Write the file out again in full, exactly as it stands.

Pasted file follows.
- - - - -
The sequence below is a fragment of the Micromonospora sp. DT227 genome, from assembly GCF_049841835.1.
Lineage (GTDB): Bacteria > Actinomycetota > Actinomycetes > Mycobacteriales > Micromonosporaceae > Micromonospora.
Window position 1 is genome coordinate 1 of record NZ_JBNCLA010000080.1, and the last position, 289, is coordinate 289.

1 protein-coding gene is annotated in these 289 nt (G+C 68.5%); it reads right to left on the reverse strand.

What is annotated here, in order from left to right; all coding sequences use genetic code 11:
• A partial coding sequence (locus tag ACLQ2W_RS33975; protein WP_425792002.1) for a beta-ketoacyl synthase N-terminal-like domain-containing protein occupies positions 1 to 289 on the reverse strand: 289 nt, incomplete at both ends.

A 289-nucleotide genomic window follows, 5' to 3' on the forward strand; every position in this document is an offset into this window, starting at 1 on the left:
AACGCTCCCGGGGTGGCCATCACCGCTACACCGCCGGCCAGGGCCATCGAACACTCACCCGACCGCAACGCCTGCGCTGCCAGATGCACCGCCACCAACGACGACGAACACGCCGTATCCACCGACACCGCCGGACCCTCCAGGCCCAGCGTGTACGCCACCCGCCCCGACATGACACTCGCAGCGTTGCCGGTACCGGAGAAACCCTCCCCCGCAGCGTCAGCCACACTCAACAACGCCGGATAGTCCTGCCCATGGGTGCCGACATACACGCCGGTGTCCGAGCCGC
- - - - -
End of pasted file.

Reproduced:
The sequence below is a fragment of the Micromonospora sp. DT227 genome, from assembly GCF_049841835.1.
Lineage (GTDB): Bacteria > Actinomycetota > Actinomycetes > Mycobacteriales > Micromonosporaceae > Micromonospora.
Window position 1 is genome coordinate 1 of record NZ_JBNCLA010000080.1, and the last position, 289, is coordinate 289.

1 protein-coding gene is annotated in these 289 nt (G+C 68.5%); it reads right to left on the reverse strand.

What is annotated here, in order from left to right; all coding sequences use genetic code 11:
• A partial coding sequence (locus tag ACLQ2W_RS33975; protein WP_425792002.1) for a beta-ketoacyl synthase N-terminal-like domain-containing protein occupies positions 1 to 289 on the reverse strand: 289 nt, incomplete at both ends.

A 289-nucleotide genomic window follows, 5' to 3' on the forward strand; every position in this document is an offset into this window, starting at 1 on the left:
AACGCTCCCGGGGTGGCCATCACCGCTACACCGCCGGCCAGGGCCATCGAACACTCACCCGACCGCAACGCCTGCGCTGCCAGATGCACCGCCACCAACGACGACGAACACGCCGTATCCACCGACACCGCCGGACCCTCCAGGCCCAGCGTGTACGCCACCCGCCCCGACATGACACTCGCAGCGTTGCCGGTACCGGAGAAACCCTCCCCCGCAGCGTCAGCCACACTCAACAACGCCGGATAGTCCTGCCCATGGGTGCCGACATACACGCCGGTGTCCGAGCCGC